nemesis's Journal

Antivirus like airbags on planes

Tuesday 9th October, 2007

The fact of the matter is that security companies such as McAfee and Symantec depend on the existence of viruses. It wouldn't surprise me if these companies themselves were writing viruses, so they can claim their software detects more viruses than their competitors, or that they have the only antidote to a particular virus.

These companies spend millions of dollars on scaremongering -- trying to convince you that using antivirus is the only solution. In reality, antivirus software is about as effective as installing airbags on a plane. They'll make you feel safer, but they're totally pointless.

So, let's take a step back and consider why antivirus doesn't work. When you browse in the Internet or open a email attachment, you are essentially letting someone -- potentially a malicious attacker -- have complete access to your computer. By visiting a website or opening that attachment, you are saying "I trust the person who wrote this".

Antivirus software works by trying to detect a small subset of behaviour that can be classified as "malicious". But it can't possibly stop all malicious behaviour, just like the Police can't stop everyone from speeding. When AV software stops one method, new methods are found. It's an endless cycle.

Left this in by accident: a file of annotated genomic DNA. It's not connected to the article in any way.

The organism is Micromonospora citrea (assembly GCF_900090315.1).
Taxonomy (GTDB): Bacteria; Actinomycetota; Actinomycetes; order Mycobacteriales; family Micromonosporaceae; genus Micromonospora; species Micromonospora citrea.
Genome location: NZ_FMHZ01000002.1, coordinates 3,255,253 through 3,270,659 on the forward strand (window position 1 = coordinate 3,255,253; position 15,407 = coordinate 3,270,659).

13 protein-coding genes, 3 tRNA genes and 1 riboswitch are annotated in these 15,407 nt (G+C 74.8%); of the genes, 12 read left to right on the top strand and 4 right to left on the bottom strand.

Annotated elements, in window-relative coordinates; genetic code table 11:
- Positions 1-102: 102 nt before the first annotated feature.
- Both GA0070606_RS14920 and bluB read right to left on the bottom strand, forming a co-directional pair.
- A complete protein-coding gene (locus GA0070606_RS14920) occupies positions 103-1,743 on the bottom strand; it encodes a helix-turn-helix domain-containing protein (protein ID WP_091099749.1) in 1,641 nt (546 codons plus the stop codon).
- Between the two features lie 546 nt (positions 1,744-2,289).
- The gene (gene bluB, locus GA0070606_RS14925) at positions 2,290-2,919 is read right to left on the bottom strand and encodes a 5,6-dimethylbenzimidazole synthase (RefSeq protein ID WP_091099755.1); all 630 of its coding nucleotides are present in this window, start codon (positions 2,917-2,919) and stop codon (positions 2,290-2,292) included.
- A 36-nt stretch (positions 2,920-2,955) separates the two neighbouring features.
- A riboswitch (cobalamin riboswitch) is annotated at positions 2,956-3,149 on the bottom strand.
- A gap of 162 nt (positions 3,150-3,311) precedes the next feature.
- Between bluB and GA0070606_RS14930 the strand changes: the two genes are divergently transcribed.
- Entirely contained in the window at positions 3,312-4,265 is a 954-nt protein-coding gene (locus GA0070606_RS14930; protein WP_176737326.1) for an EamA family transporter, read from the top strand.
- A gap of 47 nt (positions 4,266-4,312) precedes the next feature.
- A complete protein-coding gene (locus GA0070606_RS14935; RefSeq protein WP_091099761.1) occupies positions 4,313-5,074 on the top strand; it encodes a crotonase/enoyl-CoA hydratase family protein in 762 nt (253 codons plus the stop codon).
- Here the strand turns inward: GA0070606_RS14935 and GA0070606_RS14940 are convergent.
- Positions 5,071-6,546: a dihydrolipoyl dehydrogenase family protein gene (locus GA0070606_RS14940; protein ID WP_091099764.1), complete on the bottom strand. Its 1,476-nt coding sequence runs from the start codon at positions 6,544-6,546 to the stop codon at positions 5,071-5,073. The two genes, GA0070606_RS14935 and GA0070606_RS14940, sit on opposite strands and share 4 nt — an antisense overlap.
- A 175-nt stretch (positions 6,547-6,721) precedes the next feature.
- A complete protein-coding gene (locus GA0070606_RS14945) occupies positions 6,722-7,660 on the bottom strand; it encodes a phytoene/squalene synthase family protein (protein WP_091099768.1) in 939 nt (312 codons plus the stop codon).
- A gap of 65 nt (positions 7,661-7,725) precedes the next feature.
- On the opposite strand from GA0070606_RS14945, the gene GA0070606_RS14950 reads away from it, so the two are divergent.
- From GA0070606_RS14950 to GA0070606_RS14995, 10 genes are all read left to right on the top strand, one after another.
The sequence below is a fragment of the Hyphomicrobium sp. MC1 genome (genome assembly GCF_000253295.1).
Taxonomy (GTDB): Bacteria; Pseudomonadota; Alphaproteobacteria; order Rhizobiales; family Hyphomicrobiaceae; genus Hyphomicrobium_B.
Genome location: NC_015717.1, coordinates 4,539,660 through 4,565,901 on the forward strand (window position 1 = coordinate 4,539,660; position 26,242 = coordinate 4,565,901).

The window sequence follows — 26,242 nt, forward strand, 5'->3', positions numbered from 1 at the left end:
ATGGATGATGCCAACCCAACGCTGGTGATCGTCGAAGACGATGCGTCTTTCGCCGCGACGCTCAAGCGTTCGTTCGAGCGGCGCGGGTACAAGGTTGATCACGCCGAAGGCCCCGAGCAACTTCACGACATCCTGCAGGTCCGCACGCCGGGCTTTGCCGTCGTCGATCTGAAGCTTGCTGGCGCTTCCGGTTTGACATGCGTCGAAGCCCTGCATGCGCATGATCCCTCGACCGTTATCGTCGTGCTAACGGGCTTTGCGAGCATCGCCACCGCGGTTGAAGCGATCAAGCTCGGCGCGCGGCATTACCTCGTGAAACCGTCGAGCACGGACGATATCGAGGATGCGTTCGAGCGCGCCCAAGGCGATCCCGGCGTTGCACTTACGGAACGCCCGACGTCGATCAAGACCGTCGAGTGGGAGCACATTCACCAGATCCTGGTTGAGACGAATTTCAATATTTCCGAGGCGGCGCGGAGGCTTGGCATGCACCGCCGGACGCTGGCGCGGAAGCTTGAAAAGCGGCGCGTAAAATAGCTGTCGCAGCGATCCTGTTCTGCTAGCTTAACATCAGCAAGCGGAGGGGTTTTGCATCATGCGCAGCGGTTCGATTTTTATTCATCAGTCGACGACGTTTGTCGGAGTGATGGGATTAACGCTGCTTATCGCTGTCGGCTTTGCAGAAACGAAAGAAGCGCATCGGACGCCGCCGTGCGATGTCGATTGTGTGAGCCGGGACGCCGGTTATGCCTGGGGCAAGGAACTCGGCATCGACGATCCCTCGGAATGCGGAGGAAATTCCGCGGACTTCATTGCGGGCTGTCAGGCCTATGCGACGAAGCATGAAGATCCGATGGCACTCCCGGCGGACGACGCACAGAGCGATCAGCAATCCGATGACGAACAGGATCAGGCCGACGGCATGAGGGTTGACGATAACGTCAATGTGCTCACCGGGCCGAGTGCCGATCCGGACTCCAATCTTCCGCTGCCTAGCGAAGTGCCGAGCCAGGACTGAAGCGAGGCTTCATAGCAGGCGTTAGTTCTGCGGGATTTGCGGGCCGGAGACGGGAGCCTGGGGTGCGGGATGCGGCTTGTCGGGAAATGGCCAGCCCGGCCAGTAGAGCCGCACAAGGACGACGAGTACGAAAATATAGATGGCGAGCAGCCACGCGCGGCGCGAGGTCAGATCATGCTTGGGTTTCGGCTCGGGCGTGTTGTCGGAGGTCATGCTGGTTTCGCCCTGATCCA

But your operating system already has a built in mechanism to thwart 99% of this malicious behaviour -- right out of the box. It's called a "Limited User Account".

For almost a decade, operating systems have supported tight controls over the privileges individual users have. Everything from being able to access particular folders on your hard disk through to whether you're allowed to install software.

If you're running Windows 2000, Windows XP Pro, or Windows Vista, your computer already has this functionality. Here's how to use it.

As a limited-user, you can have the confidence to say "goodbye" to your antivirus software. Your computer runs faster, and you have no nagging screens screaming to update the virus definitions. Because you yourself aren't permitted to install software and modify system files, neither are viruses or spyware.

1 Responses

Joelith
09th October 2007

Why would you install airbags on an airplane? When the plane crashes you are supposed to go in the brace position. The airbags would be dangerous as they would spring you back wildy and more importantly they could prevent you from escaping your seat.

Now if you meant to say oxygen masks then the effectiveness of those are important as they provide a few minutes of oxygen as the plane descends to a point when oxygen from the outside can actually make it to service all the people

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